Prostanthera nivea var. induta is a dense medium shrub that reaches a height of about 2 metres by 1 metre wide.
This variety taxon is only known from north-western NSW, growing in the Warrumbungle Ranges and Pilliga areas.
It is typically found in heath on rocky slopes in crevices or on ledges in shallow soils.
Prostanthera have simple, opposite and usually odorous leaves. In this species, the leaves are linear, to 1 cm long and only 2 mm wide, grey-green and held in small clusters. Unlike most Prostantheras, var. induta has little or no foliage aroma.
Flowers have a shape described as labiate (applied to all Lamiaceae flowers) with petals varying in their size, purple to lilac, produced in leaf axils. One of the identification features for Prostanthera is that the 5 calyx parts (sepals; basal whorl of the flower) are fused into 2 lips. In this species, flowers are produced in leaf axils, mostly solitarily but arranged in long leafy spikes; white to mauve with yellow spots in the throat.
Fruits are mericarps (can be called nutlets). Four are produced produced at the base of the calyx.
Back in the 1970s we lived and worked in the Warrumbungle National Park. Our house was situated at the western end of the park at the foot of Chalker’s Mountain. One day during our first spring we went for walk along a wooded ridge, north of the house. At the top of the ridge we found ourselves shoulder deep in masses of a mintbush in full flower. This is one of our enduring memories of our time in the Warrumbungles. The fact that we nearly tripped over a sleeping feral pig, at the same time, is another story.
Subsequent investigation identified the mintbush as Prostanthera nivea var. induta.
After leaving the Warrumbungles, we lost touch with this splendid plant but after moving to Armidale found that an Australian Plants Society member had a specimen in his garden. A kind donation of cuttings means that there are places where we are again shoulder deep in Prostanthera nivea var. induta this time in our garden west of Armidale.
Even back in 1978 the late George Althofer maintained in his beautiful book The Cradle of Incense that var. induta was worthy of species status.
A wonderful addition to any garden, in a shady spot. It is reasonably hardy and a great feature shrub. It is commonly sold at native nurseries.
In our garden, during dry spells, many Prostantheras tend to wilt. This variety has proved to be wilt-resistant. The eye-catching, conspicuous and profuse flowers are mauve and one centimetre across. Blooms begin to appear in spring and are carried into summer. Of all the mintbushes that we grow, this variety has the longest flowering period.
Pruning is advised as this will keep plants from becoming straggly and promote more flowers.
A Prostanthera in full bloom is a magnificent sight and there are so many colours to choose from for your garden. These plants are found in all states in varied soil conditions and climate and thus while it may be a challenge to grow some species many are easy in a garden situation.
A few basic growing tips are:
• Good drainage is essential. Raised beds ensure this
• Water new plants until established, weekly or as required.
• Do not over water, as this can induce root rot and fungal infestation.
• They prefer moist root runs.
• Plant drooping is an indicator of dryness
Positioning of prostantheras as border plants or near pathways is recommended as the mint odour is released when brushed against.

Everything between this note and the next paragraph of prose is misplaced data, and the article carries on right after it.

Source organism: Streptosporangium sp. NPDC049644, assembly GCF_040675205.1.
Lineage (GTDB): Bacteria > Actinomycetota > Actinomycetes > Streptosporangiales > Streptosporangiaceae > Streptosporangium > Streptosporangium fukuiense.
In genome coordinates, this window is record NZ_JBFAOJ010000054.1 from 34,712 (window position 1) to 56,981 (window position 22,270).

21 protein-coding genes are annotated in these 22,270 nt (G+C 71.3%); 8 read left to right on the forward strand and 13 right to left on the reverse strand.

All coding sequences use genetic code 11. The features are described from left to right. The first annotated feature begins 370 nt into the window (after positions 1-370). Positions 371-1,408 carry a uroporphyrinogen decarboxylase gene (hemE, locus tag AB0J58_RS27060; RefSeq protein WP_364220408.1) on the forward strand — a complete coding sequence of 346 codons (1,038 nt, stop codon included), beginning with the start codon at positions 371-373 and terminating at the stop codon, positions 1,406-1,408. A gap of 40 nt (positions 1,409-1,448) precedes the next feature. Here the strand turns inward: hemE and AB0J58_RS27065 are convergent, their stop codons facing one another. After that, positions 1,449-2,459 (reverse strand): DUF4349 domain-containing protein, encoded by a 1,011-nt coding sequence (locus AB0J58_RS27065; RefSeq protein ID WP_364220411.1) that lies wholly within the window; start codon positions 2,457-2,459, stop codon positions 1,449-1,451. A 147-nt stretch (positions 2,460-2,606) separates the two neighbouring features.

Another virtue of this variety is that propagation from cuttings is rapid.
Plants may be grown from fresh seed. However, cuttings are frequently and reliably used, usually semi-hard wood or soft tip material, which strike well in spring or autumn.
The type specimen was collected by Charles Moore, an early director of the Royal Botanic Gardens, Sydney, along the Castlereagh River prior to 1870.
Prostanthera is a diverse group of about 100 species, endemic to Australia, occurring in all states. There are still many unresolved taxa and species complexes, with new forms regularly being found. Natural hybrids occur between several species and most species appear to be capable of hybridizing when in cultivation. NSW currently has about 52 species, some of which are species-complex and others which are threatened with extinction.
Some 80% of mints contain aromatic oils within their leaves with oil of cineole being a major component. Prostanthera sieberi, P. incisa and P. staurophylla are quite pleasantly overpowering in their exudates when crushed. Oil from the leaves of some species is distilled for use in cosmetics and as soap additives.
Likely regenerates from seed after fire, possibly after 12 months.
Prostanthera – from the Greek prosthike (προσθήκη) which translates to “addendum” (root of prosthetic), and anthir (ανθήρ) meaning anther – referring to the anthers which have an appendage of tissue.
nivea – Latin meaning “snow” or “snow-white” – referring to the dense and appressed white hairs on this species.
var. induta – Latin – meaning “clothed” – referring to this variety having very dense hairs.
This variety taxon is not considered to be at risk of extinction in the wild. However, it only grows in the Warraumbungle and Pilliga areas, and is considered rare.
NSW Flora Online (PlantNET) – Prostanthera nivea var. induta profile page https://plantnet.rbgsyd.nsw.gov.au/cgi-bin/NSWfl.pl?page=nswfl&lvl=in&name=Prostanthera~nivea~var.+induta
Wrigley, J.W. & Fagg, M.I. (2001). Australian Native Plants – Propagation, cultivation and use in landscaping. 4th edition. New Holland Publishers, Pty. Ltd. Australia.
All Natives Nursery – Prostanthera nivea var. induta sales page https://www.allnatives.com.au/shrubs/1-to-3m-high/snowy-mint-bush-prostanthera-nivea-var-induta